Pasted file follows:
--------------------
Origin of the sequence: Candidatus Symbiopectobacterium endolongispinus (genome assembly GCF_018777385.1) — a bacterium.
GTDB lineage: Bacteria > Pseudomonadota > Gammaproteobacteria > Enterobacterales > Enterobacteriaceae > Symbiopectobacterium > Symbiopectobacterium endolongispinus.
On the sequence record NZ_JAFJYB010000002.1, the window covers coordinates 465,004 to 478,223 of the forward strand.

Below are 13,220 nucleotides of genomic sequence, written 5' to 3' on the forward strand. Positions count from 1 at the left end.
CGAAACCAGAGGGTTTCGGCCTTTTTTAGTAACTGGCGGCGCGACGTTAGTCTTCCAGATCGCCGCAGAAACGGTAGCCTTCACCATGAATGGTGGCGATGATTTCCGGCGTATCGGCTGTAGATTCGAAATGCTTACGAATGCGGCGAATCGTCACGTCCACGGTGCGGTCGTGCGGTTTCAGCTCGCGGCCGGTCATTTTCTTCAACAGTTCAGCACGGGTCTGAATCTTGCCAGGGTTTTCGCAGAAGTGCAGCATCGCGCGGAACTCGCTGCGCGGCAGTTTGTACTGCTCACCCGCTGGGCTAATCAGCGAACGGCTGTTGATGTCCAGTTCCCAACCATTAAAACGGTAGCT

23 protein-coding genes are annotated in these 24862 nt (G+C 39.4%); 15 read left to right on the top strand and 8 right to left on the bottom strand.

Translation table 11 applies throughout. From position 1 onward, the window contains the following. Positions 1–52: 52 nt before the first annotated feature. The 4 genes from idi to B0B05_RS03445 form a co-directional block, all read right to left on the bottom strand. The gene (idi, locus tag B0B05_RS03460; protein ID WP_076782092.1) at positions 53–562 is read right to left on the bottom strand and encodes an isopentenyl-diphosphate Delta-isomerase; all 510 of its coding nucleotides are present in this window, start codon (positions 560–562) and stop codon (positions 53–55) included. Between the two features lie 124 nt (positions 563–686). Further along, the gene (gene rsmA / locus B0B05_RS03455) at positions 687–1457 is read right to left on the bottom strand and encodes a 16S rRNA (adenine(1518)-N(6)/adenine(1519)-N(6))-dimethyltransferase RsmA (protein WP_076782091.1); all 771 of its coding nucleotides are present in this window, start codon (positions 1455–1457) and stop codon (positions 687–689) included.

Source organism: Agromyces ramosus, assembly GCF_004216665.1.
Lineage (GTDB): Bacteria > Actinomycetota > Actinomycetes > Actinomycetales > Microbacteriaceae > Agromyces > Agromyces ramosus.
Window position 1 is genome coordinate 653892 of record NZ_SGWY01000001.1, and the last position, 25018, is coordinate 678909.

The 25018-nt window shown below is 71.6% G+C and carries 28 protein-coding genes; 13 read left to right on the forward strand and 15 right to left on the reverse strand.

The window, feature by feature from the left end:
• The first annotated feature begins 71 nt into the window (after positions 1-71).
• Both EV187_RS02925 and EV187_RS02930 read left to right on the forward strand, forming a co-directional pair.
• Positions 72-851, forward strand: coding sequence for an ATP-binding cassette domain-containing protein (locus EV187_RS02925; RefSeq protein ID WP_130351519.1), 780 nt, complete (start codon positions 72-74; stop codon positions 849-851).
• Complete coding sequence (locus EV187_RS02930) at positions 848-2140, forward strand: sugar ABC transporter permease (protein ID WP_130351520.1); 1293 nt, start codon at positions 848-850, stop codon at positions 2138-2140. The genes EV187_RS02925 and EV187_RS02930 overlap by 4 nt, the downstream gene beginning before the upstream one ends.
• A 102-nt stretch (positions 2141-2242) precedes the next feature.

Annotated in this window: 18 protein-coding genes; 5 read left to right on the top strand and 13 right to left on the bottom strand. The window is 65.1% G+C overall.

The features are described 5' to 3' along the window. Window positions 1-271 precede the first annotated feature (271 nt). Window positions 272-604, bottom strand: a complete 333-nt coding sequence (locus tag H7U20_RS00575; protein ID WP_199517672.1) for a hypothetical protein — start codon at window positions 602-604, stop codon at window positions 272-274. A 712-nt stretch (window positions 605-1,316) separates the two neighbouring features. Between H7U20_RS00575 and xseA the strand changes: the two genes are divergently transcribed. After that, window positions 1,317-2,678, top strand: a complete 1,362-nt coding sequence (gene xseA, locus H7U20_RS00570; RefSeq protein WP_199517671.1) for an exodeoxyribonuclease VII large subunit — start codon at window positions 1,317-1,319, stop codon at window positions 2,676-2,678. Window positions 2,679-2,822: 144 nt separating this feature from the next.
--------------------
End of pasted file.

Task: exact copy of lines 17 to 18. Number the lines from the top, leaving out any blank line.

• A 102-nt stretch (positions 2141-2242) precedes the next feature.

Annotated in this window: 18 protein-coding genes; 5 read left to right on the top strand and 13 right to left on the bottom strand. The window is 65.1% G+C overall.